*What is your creative/artistic background: I began composing in high school for a project with the Drama Club. After the first public performance of my music I was hooked and wanted to keep composing. I went to college and then graduate school to study composition. For a long time I had little or no interest in electronic and computer music. I was writing a lot of music for piano and various chamber ensembles. I played in a brass quintet for a while. We would travel to different churches to play music in their services. I arranged a fair bit of our music and loved to work in references to other pieces—particularly to things that probably weren’t all that appropriate for a church service. A confluence of events in graduate school at The Ohio State University piqued my interest in computer music. One of these was a series of collaborations with choreographers in the Dance Department who wanted original music for the MFA projects. This really pushed me into exploring digital music techniques of all kinds. One project in particular (Lifedance) was all about influential events and ideas, so I used it as a chance to work with appropriation (sampling music that was influential to me). I was just discovering mash-up and John Oswald and Negativland and had been looking to try my hand at these ideas. I ended up composing a 30 minute symphony of sampled music. After that, appropriation became another tool in my bag so to speak. The other major project that allowed me to work out some ideas about appropriation music was a podcast I did called 60x365. Every day for a year I composed a new one-minute piece and posted it online. One of my goals was to try out many different ideas and techniques as I went. Needless to say there are a lot of sample based pieces in that set. Some are blatant pop-music assemblages. Others are subtle beat samples. And still others are probably closer to musique concrete than anything else.

*History: I have been composing for almost 20 years.

*Born: I was born in 1975 in Oswego, New York.

*Motivations: Honestly, I don’t know. It’s fun. It helps me relate to the world around me. It helps me understand things about myself. I know it’s a cliché, but I compose because I don’t know how to do anything else.

*Philosophy: I’m fond of saying that the two core values in my work are eclecticism and collaboration. Neither of these needs much explanation. I like many different kinds of music and want to work with them all. I collaborate because working with others gives me ideas and pushes me in ways I don’t get from working alone. In the context of a conversation about sample-based music I should probably talk specifically about my philosophy for appropriation. Like many who create this kind of music I believe that the reworking of other’s ideas is essential to the growth and advancement of culture. Since a recorded sound can be viewed as the digital manifestation of someone’s idea, sampling that digital information can be the first step to transforming it into something new. The problem, of course, is that we live in a world of lawyers and money so using somebody else’s work in this manner is often a no go (if you want to be 100% legal). Like virtually everyone else featured on this program I’ve decided to appropriate anyway. I know that it’s illegal, but I don’t care. Free exchange of culture is just too important. Composing becomes an act of protest, which I’m okay with.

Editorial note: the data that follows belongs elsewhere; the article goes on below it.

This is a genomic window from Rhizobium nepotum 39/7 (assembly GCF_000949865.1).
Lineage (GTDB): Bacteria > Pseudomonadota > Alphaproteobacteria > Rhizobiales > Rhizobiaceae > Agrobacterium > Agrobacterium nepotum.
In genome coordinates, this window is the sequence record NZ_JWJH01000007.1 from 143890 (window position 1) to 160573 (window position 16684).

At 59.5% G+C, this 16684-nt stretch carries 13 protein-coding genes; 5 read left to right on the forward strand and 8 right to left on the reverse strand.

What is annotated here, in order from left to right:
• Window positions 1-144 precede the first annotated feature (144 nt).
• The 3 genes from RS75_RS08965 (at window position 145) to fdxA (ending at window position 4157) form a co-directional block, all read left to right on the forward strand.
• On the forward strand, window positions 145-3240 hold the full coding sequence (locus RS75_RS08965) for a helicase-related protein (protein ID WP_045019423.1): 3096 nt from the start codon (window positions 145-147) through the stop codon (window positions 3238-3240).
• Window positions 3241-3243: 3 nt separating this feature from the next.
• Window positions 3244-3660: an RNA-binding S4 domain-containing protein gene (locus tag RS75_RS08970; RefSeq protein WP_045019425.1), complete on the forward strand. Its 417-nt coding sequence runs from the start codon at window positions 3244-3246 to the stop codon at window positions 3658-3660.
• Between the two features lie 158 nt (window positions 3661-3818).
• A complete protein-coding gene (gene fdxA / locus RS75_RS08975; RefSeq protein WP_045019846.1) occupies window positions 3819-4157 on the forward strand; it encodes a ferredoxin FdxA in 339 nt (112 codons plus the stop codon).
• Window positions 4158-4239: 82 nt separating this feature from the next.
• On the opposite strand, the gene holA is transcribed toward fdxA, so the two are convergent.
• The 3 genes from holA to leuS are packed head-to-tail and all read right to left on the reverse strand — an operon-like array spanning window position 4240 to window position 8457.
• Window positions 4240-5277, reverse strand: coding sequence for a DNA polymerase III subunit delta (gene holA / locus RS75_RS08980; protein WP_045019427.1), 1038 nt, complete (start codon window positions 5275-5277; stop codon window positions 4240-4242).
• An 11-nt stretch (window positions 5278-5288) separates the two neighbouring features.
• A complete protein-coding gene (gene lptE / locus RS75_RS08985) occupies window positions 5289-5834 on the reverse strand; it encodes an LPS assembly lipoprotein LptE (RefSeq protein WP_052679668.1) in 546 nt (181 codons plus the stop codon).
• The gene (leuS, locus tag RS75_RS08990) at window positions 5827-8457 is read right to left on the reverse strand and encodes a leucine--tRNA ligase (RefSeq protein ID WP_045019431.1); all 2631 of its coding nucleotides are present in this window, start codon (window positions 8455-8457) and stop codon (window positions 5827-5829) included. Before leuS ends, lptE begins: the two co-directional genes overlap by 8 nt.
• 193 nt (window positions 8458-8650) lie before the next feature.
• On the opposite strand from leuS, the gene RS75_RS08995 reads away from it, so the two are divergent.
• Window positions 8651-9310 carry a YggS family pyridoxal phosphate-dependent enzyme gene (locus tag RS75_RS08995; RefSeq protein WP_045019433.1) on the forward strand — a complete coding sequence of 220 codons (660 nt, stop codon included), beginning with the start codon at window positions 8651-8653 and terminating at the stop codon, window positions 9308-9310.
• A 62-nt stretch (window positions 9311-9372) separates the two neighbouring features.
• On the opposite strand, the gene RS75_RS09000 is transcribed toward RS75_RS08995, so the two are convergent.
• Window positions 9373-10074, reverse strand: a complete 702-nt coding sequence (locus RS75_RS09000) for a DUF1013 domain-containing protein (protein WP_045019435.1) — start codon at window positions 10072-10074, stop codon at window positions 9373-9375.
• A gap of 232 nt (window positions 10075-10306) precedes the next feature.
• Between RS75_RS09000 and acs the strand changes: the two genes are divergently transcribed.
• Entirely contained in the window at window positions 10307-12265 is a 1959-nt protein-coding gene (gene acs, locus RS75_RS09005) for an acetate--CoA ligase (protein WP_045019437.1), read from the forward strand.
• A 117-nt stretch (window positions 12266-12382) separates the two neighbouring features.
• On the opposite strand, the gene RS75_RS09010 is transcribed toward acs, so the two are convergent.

*How would you like to be remembered: It would be enough just to be remembered. Although if I can ask for more, I’d like to be remembered as someone who created interesting and exciting music and who was a cool guy to hang out with.

*Web address:

Episode 239, Some Assembly Required

Episode 239, Some Assembly Required

01 DJ Earworm – “Love and Wonder (Club Edit)”
02 Jeffrey Sconce – “Robot Triangle”
03 DJ Revolution – “Hard Rock”
04 David Morneau – “morneau_60x365_SAR”
05 I Cut People – “21st Century Crap”
06 Aggro1 – “A Shout out for the Magic Rocket Man”
07 John Oswald – “7th”
08 People Like Us – “The Sacred Erm”
09 The Freelance Hellraiser – “Wonder Woman”
10 Wayne Butane - “Untitled (Backwash)”
11 DJ Astro - “Invizible”

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Sunday, September 06, 2009



Voicedude is DJ Joel-Steven. He's a voiceover artist and Mashup producer from California, with dozens of Bastard Pop tracks to his name. Check them out HERE, and at his Myspace page.

In addition to recording Mashups and voiceovers, Joel-Steven keeps busy with a variety of radio and theater work, including writing, producing and acting, and has done everything from emceeing and DJing, to performing and consulting for the folks at Disneyland, in Anaheim California.